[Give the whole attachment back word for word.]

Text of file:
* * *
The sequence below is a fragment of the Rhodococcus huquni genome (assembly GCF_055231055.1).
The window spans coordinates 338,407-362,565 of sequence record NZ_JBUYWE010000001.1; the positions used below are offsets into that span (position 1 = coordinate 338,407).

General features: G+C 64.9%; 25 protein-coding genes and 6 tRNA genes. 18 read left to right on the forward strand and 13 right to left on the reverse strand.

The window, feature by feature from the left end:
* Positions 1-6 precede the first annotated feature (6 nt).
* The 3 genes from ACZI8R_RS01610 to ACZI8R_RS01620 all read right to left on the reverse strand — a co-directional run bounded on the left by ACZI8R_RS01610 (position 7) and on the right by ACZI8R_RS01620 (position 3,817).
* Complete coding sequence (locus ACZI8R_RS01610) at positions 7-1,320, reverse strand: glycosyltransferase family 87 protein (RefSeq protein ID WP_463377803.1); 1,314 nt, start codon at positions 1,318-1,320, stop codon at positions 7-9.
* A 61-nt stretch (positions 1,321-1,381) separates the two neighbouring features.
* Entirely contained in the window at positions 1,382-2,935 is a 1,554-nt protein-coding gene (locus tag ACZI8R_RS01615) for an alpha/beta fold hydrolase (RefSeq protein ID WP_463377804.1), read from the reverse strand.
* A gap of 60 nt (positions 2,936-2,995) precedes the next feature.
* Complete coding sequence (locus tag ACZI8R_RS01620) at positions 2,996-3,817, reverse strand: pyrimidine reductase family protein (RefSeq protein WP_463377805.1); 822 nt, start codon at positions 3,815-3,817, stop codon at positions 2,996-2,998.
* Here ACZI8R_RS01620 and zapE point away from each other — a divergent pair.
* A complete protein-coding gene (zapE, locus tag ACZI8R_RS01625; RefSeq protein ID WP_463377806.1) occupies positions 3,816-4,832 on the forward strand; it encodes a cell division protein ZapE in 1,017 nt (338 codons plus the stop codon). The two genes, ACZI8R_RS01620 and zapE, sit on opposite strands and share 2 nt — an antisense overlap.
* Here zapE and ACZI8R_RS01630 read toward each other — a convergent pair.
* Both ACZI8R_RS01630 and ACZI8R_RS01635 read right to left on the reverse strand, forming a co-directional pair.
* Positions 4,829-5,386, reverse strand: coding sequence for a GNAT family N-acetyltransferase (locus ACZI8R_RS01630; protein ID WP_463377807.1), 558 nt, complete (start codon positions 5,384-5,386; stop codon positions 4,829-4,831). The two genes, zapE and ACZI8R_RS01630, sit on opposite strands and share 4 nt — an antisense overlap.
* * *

The sequence below is a fragment of the Rhodococcus huquni genome (assembly GCF_055231055.1).
The window spans coordinates 338,407-362,565 of sequence record NZ_JBUYWE010000001.1; the positions used below are offsets into that span (position 1 = coordinate 338,407).

General features: G+C 64.9%; 25 protein-coding genes and 6 tRNA genes. 18 read left to right on the forward strand and 13 right to left on the reverse strand.

The window, feature by feature from the left end:
* Positions 1-6 precede the first annotated feature (6 nt).
* The 3 genes from ACZI8R_RS01610 to ACZI8R_RS01620 all read right to left on the reverse strand — a co-directional run bounded on the left by ACZI8R_RS01610 (position 7) and on the right by ACZI8R_RS01620 (position 3,817).
* Complete coding sequence (locus ACZI8R_RS01610) at positions 7-1,320, reverse strand: glycosyltransferase family 87 protein (RefSeq protein ID WP_463377803.1); 1,314 nt, start codon at positions 1,318-1,320, stop codon at positions 7-9.
* A 61-nt stretch (positions 1,321-1,381) separates the two neighbouring features.
* Entirely contained in the window at positions 1,382-2,935 is a 1,554-nt protein-coding gene (locus tag ACZI8R_RS01615) for an alpha/beta fold hydrolase (RefSeq protein ID WP_463377804.1), read from the reverse strand.
* A gap of 60 nt (positions 2,936-2,995) precedes the next feature.
* Complete coding sequence (locus tag ACZI8R_RS01620) at positions 2,996-3,817, reverse strand: pyrimidine reductase family protein (RefSeq protein WP_463377805.1); 822 nt, start codon at positions 3,815-3,817, stop codon at positions 2,996-2,998.
* Here ACZI8R_RS01620 and zapE point away from each other — a divergent pair.
* A complete protein-coding gene (zapE, locus tag ACZI8R_RS01625; RefSeq protein ID WP_463377806.1) occupies positions 3,816-4,832 on the forward strand; it encodes a cell division protein ZapE in 1,017 nt (338 codons plus the stop codon). The two genes, ACZI8R_RS01620 and zapE, sit on opposite strands and share 2 nt — an antisense overlap.
* Here zapE and ACZI8R_RS01630 read toward each other — a convergent pair.
* Both ACZI8R_RS01630 and ACZI8R_RS01635 read right to left on the reverse strand, forming a co-directional pair.
* Positions 4,829-5,386, reverse strand: coding sequence for a GNAT family N-acetyltransferase (locus ACZI8R_RS01630; protein ID WP_463377807.1), 558 nt, complete (start codon positions 5,384-5,386; stop codon positions 4,829-4,831). The two genes, zapE and ACZI8R_RS01630, sit on opposite strands and share 4 nt — an antisense overlap.